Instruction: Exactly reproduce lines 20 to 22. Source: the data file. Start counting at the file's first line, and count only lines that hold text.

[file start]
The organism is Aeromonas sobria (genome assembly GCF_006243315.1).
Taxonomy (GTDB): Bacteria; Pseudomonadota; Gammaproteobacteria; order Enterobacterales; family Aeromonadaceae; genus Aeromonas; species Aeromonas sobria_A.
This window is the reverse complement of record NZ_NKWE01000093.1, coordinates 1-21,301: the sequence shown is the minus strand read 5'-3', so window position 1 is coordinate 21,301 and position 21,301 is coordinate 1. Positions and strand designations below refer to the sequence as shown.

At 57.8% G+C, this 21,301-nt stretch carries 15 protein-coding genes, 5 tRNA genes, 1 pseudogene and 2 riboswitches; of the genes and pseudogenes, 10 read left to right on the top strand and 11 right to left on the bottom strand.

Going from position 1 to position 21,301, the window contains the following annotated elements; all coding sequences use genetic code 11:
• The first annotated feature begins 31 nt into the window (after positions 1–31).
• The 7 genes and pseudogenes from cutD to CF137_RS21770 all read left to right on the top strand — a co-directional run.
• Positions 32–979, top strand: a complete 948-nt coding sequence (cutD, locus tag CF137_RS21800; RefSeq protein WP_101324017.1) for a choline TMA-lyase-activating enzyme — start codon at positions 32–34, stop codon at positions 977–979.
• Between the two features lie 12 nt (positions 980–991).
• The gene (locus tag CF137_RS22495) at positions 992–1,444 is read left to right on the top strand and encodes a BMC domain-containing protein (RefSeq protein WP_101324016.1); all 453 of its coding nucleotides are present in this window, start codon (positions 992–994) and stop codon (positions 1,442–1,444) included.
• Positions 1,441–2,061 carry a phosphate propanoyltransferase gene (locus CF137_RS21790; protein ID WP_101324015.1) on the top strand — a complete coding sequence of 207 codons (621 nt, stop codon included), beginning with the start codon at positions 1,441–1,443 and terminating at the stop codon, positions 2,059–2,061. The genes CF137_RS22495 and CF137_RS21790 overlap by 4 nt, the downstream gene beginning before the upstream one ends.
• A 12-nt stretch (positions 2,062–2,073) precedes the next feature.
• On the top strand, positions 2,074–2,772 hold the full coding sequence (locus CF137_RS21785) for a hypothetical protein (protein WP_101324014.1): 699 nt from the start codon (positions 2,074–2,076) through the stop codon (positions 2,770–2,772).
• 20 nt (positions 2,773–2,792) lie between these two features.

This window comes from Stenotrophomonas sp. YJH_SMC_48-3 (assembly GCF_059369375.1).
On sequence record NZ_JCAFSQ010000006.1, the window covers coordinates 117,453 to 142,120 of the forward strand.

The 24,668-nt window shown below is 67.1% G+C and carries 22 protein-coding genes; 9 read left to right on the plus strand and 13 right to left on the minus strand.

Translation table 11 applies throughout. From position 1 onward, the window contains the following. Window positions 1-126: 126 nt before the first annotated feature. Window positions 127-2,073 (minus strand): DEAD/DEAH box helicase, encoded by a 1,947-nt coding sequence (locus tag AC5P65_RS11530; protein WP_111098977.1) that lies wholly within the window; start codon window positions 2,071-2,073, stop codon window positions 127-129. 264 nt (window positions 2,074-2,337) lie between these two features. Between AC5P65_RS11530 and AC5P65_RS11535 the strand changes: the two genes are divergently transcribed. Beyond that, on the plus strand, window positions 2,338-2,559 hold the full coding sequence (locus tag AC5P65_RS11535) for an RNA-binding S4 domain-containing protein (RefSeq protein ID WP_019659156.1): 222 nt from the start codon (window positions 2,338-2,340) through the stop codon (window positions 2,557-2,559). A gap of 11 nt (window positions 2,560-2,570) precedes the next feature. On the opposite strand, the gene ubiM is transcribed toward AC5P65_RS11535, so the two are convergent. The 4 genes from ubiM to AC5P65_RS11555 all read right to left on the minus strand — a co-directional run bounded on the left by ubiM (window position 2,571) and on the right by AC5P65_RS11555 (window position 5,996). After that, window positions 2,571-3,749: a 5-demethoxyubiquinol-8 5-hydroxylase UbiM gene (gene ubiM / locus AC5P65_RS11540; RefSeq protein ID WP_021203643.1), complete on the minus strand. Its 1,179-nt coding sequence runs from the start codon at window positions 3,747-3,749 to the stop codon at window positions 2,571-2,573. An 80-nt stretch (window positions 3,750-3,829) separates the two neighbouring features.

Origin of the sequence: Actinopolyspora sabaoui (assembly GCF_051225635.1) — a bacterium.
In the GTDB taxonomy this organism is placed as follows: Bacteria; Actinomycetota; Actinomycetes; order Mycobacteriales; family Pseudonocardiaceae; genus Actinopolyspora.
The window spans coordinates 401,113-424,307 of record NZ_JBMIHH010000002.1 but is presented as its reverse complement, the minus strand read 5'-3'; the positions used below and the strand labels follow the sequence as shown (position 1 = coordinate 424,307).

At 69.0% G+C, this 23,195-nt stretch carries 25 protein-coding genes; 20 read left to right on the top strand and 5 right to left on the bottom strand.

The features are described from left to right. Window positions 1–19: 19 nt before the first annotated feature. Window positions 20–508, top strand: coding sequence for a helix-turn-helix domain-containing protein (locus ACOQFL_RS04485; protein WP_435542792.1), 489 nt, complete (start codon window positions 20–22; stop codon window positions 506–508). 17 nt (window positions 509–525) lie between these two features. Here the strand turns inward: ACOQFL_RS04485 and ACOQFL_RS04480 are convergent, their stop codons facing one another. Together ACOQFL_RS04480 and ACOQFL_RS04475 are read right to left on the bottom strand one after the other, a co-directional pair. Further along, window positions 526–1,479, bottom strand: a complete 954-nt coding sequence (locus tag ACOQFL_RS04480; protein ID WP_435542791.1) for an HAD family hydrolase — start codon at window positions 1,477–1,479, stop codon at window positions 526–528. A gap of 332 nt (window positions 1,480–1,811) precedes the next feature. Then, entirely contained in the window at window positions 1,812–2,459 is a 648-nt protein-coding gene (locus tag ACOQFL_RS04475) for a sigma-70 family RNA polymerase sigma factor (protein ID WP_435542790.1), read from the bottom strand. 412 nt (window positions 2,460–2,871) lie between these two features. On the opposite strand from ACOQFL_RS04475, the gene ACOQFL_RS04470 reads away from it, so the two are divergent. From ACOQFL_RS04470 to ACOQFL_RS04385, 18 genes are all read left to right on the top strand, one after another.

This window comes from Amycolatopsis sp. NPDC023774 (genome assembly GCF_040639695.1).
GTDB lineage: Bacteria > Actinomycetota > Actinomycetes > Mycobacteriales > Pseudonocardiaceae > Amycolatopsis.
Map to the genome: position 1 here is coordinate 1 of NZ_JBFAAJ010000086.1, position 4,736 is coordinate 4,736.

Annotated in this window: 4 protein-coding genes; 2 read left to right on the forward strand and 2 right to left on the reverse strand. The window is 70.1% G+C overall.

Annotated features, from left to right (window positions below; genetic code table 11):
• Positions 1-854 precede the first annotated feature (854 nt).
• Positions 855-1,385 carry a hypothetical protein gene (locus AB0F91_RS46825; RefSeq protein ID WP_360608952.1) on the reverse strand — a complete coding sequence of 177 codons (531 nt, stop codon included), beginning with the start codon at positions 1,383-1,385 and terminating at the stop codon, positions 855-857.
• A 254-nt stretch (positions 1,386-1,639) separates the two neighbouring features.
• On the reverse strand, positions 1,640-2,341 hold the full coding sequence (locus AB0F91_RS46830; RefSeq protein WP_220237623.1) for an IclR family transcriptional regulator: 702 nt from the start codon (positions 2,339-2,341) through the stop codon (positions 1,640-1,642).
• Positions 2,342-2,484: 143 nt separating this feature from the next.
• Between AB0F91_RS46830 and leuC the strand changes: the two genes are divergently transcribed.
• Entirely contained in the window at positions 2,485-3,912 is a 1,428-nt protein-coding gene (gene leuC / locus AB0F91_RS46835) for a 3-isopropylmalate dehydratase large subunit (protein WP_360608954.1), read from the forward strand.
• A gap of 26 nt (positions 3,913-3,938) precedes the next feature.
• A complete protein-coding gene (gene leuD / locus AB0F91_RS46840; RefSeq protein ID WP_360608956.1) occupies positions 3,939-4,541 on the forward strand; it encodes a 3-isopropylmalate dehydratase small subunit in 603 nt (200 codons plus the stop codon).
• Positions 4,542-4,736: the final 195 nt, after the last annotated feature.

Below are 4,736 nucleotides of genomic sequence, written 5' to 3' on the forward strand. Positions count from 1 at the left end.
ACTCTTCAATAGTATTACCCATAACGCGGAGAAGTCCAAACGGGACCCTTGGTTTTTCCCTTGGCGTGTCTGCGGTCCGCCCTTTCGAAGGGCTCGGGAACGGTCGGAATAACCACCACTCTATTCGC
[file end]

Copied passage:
In the GTDB taxonomy this organism is placed as follows: Bacteria; Actinomycetota; Actinomycetes; order Mycobacteriales; family Pseudonocardiaceae; genus Actinopolyspora.
The window spans coordinates 401,113-424,307 of record NZ_JBMIHH010000002.1 but is presented as its reverse complement, the minus strand read 5'-3'; the positions used below and the strand labels follow the sequence as shown (position 1 = coordinate 424,307).

At 69.0% G+C, this 23,195-nt stretch carries 25 protein-coding genes; 20 read left to right on the top strand and 5 right to left on the bottom strand.